We’re on to round 3 of the labor negotiations between the International Longshoremen’s Association (ILA) and the United States Maritime Alliance (USMX) representing the East Coast and Gulf ports. The negotiations were first supposed to be completed by September 30, 2012. Both sides agreed to extend negotiations to December 29, 2012. When the two sides could not come to a full agreement towards the end of last year, they made an 11th hour agreement to further extend negotiations. We are now again running close to the 11th hour of the latest extension deadline (Feburary 6, 2013). We have less than a week.
I have not heard any positive or negative news, but this uncertainty is definitely unsettling.
Hoping we will have good news to share soon!
The port of Oakland (along with the ports of Los Angeles and Long Beach) have made concerted attempts in the past few years to rein in pollution caused by trucks pulling containers from the ports. The California Air Resources Board is regulating the types of trucks, specifically the engines, that are allowed into the ports. As of the January 1, 2013, trucks with 2006 or older model engines are no longer allowed into the port terminals of Oakland. What surprised me was how many trucking companies seemed to be unprepared for this change.
We discovered in the past week a sudden drop in capacity of drivers. Rough estimates by various trucking companies estimate the drop in capacity by as much as 20%. This, combined with congestion at the terminals, has led to delays in getting containers out of the port. Some truckers are in the process of getting new trucks. Others are in the process of replacing their engines. Some drivers are opting to modify their engines to become compliant (a short-term solution). From talking to various trucking companies, they estimate that this process may take a few weeks to complete. I would not expect a resolution to this issue until after the Chinese New Year.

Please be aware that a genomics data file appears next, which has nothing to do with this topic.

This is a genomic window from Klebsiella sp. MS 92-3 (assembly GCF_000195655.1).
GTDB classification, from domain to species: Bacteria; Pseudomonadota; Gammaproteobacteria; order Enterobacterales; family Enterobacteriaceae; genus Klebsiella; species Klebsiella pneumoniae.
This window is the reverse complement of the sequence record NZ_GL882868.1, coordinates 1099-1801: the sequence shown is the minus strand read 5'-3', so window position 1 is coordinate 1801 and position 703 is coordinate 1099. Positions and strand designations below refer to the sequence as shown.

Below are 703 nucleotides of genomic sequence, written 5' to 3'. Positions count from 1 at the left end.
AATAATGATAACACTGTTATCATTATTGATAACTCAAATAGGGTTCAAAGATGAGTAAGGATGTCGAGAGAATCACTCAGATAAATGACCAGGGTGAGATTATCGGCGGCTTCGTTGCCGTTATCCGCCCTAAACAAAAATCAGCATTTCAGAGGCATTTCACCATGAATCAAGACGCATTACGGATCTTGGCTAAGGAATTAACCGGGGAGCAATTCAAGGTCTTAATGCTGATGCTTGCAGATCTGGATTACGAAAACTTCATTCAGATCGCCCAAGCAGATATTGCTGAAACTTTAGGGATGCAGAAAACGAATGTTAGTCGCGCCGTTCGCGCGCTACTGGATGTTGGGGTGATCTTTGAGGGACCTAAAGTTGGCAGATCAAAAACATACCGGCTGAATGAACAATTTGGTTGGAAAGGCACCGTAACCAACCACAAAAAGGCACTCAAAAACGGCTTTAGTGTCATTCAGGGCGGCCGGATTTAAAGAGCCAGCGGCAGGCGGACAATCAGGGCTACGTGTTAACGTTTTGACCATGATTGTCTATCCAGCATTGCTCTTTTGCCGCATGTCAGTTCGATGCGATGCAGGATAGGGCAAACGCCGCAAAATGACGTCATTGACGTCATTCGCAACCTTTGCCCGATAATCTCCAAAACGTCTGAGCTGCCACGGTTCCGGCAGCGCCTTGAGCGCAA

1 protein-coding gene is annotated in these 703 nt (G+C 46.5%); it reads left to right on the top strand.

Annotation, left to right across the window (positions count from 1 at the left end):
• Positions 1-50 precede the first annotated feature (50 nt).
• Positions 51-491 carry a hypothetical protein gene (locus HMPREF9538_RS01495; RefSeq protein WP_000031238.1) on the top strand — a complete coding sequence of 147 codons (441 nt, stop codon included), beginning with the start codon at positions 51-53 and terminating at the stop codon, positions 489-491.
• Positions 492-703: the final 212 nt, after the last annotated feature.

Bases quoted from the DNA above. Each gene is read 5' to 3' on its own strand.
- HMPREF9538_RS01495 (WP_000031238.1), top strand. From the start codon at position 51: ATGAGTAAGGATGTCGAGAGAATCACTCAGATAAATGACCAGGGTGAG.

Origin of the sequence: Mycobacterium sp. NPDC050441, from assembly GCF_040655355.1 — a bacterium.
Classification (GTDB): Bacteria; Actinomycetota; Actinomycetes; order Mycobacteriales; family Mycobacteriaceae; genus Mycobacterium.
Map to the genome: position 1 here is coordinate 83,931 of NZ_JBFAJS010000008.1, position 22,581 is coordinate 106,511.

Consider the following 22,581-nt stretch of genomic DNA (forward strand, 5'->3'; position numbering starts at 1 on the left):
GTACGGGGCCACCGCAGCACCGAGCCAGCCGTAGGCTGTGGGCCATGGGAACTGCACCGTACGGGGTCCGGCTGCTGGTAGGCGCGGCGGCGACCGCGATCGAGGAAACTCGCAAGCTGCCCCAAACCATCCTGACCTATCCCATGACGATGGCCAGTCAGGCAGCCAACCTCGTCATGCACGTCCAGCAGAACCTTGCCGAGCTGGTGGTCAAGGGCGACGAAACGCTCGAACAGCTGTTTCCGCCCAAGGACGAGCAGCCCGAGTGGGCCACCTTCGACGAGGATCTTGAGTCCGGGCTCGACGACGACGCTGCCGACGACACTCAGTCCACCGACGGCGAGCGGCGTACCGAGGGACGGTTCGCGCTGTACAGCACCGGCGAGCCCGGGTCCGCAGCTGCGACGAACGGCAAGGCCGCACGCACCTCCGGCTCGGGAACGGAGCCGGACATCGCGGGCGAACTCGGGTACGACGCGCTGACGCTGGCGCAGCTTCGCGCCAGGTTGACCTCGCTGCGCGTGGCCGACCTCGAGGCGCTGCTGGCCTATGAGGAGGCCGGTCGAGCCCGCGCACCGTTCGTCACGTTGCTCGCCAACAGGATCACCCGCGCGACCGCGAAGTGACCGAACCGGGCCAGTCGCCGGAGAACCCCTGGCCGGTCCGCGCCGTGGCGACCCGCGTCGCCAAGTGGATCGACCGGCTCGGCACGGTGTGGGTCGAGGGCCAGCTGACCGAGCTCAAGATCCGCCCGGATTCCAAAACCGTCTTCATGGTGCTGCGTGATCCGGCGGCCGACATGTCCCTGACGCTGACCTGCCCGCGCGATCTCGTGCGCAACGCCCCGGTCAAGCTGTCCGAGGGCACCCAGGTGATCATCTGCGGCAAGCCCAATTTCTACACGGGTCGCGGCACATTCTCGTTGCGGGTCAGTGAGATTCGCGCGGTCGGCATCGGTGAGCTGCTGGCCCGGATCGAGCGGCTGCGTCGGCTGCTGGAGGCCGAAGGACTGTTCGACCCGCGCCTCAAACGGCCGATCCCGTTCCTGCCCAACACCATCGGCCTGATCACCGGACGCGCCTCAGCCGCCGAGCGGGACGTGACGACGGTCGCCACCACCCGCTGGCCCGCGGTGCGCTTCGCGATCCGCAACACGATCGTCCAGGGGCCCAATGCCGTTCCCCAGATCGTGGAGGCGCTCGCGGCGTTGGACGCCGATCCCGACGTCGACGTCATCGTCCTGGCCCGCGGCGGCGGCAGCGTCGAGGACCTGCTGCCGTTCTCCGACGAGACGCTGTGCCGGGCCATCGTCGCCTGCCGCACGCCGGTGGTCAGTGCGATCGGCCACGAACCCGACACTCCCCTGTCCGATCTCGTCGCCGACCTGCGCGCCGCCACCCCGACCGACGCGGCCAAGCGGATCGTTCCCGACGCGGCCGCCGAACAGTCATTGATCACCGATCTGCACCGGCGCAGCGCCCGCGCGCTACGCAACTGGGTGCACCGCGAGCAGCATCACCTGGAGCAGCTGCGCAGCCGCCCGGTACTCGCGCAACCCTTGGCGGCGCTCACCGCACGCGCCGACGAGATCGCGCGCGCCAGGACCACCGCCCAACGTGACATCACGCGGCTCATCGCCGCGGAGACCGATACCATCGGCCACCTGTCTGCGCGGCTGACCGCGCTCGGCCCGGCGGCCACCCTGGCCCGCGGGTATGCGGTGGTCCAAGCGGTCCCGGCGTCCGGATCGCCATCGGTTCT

In the meantime, importers and exporters should plan ahead with the knowledge that they may not be able to get containers out of the ports as quickly as they have in the past. I would advise importers to be flexible with their receiving schedule and have a strong line of communication with their trucking companies.